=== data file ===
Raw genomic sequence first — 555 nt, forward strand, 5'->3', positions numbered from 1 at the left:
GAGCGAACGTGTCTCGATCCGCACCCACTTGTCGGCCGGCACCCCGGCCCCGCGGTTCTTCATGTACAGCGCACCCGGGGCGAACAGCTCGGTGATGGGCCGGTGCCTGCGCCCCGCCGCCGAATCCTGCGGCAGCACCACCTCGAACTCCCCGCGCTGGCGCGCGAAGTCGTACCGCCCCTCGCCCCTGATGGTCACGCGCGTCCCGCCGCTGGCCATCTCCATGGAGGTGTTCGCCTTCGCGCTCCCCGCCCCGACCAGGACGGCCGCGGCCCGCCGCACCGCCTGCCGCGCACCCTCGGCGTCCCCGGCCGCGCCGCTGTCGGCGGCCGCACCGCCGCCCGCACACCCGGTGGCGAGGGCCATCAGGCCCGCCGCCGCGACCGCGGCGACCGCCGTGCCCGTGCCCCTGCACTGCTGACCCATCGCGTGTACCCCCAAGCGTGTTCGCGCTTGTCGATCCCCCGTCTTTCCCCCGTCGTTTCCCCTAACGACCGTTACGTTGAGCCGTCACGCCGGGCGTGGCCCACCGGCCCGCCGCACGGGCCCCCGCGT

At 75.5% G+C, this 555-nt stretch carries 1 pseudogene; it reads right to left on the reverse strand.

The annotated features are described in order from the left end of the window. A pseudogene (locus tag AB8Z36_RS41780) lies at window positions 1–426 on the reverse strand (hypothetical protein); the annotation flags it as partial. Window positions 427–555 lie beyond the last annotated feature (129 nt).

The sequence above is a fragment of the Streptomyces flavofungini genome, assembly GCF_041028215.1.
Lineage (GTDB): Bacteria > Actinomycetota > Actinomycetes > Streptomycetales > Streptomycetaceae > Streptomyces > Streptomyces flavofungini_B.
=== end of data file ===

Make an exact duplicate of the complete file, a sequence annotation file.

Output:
Raw genomic sequence first — 555 nt, forward strand, 5'->3', positions numbered from 1 at the left:
GAGCGAACGTGTCTCGATCCGCACCCACTTGTCGGCCGGCACCCCGGCCCCGCGGTTCTTCATGTACAGCGCACCCGGGGCGAACAGCTCGGTGATGGGCCGGTGCCTGCGCCCCGCCGCCGAATCCTGCGGCAGCACCACCTCGAACTCCCCGCGCTGGCGCGCGAAGTCGTACCGCCCCTCGCCCCTGATGGTCACGCGCGTCCCGCCGCTGGCCATCTCCATGGAGGTGTTCGCCTTCGCGCTCCCCGCCCCGACCAGGACGGCCGCGGCCCGCCGCACCGCCTGCCGCGCACCCTCGGCGTCCCCGGCCGCGCCGCTGTCGGCGGCCGCACCGCCGCCCGCACACCCGGTGGCGAGGGCCATCAGGCCCGCCGCCGCGACCGCGGCGACCGCCGTGCCCGTGCCCCTGCACTGCTGACCCATCGCGTGTACCCCCAAGCGTGTTCGCGCTTGTCGATCCCCCGTCTTTCCCCCGTCGTTTCCCCTAACGACCGTTACGTTGAGCCGTCACGCCGGGCGTGGCCCACCGGCCCGCCGCACGGGCCCCCGCGT

At 75.5% G+C, this 555-nt stretch carries 1 pseudogene; it reads right to left on the reverse strand.

The annotated features are described in order from the left end of the window. A pseudogene (locus tag AB8Z36_RS41780) lies at window positions 1–426 on the reverse strand (hypothetical protein); the annotation flags it as partial. Window positions 427–555 lie beyond the last annotated feature (129 nt).

The sequence above is a fragment of the Streptomyces flavofungini genome, assembly GCF_041028215.1.
Lineage (GTDB): Bacteria > Actinomycetota > Actinomycetes > Streptomycetales > Streptomycetaceae > Streptomyces > Streptomyces flavofungini_B.